Thursday, June 9, 2011

Dashofpepper on Objective Placement

Two thirds of Warhammer 40,000 games revolve around objectives – either Capture and Control with two objectives, or Seize Ground with three to five objectives. The purpose of this article is to discuss how to most advantageously place objectives on the field for your benefit and to your opponent’s detriment.

There are two, possibly three army archetypes in regard to objective placement.
1. Armies that prefer objectives to be as close together as possible. This would be slow armies, foot-slogging armies, and armies that rely on being massed for their strength. Things like Orks, Tyranids, and Necrons.
2. Armies that prefer objectives to be as far apart as possible.
3. Armies that don’t care how far away objectives are. This would be fast armies and deep-striking armies.

After putting some thought into it, while #2 makes logical sense, I don’t think it is a realistic category – I can’t think of any army that would benefit from objectives being far away from each other, although I can think of many armies that don’t care, and would place them far away from each other in order to create a disadvantage for an enemy army.

For the ease of discussion, I also think that slow armies preferring objectives as close to their deployment zone can be compacted into Type #1 since Seize Ground objectives are placed prior to choosing deployment zone. Additionally, terrain features heavily influence objective placement for some armies – but I can’t make this article so convoluted that I never get to the point – so I’ll address them in scenarios.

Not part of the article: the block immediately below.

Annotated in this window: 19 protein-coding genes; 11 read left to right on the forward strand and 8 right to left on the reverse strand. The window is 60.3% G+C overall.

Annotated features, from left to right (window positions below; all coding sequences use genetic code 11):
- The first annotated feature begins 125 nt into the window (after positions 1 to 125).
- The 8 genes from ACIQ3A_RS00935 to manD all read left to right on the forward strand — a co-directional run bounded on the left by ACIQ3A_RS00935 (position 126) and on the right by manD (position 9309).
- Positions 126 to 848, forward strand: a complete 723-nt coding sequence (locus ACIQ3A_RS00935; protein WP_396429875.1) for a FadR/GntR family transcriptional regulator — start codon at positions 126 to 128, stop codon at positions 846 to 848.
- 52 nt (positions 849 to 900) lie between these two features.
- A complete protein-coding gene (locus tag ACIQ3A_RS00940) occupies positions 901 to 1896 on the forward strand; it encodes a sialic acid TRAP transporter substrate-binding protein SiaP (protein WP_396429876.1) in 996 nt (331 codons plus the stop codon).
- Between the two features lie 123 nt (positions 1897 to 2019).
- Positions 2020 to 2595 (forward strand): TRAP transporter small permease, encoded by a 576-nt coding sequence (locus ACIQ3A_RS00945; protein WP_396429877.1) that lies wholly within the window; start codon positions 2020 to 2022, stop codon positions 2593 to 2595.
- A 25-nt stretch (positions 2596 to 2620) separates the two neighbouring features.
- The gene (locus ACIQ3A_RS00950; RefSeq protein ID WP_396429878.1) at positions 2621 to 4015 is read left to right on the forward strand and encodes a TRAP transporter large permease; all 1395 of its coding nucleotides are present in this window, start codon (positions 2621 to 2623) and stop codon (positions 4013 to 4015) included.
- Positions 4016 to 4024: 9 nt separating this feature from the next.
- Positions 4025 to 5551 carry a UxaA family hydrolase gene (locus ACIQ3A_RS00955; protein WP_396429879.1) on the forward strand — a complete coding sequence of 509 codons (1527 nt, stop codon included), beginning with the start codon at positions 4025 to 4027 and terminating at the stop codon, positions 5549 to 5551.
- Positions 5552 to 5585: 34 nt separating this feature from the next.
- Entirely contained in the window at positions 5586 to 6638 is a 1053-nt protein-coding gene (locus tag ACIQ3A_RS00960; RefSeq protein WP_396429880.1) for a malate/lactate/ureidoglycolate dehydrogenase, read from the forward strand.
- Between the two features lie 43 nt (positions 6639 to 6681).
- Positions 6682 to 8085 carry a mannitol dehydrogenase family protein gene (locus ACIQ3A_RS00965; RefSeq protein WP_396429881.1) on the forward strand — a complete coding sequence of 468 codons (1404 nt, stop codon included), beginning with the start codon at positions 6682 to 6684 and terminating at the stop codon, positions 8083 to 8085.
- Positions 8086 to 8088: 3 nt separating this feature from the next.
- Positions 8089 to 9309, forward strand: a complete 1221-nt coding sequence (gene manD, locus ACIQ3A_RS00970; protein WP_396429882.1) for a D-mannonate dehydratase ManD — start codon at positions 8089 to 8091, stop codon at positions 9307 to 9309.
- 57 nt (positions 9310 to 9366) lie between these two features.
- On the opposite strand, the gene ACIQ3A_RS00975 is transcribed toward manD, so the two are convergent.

I can’t put every possible list into one of these archetypes – every player knows what kind of list that they play. What I hope to do is give enough examples that a definitive theme is recognizable that can be applied to any game.

Example #1a: A Necron army in a Seize Ground game. In a vacuum, I would expect a Necron player to want objectives to be as close as possible to each other (12”). Necron troops are expensive additions to the Force Organization chart, and I wouldn’t anticipate a Necron player having more than two or three troop choices. Having them as close together as possible presents the opportunity to stretch one troop choice between multiple objectives to hold more than one with a single troop – to the point where they can hold perhaps four objectives with two troop choices. Additionally, I would expect them to ideally place the objectives around cover…but with clear ground between them so that during movement they can move as quickly as possible to get to a second objective.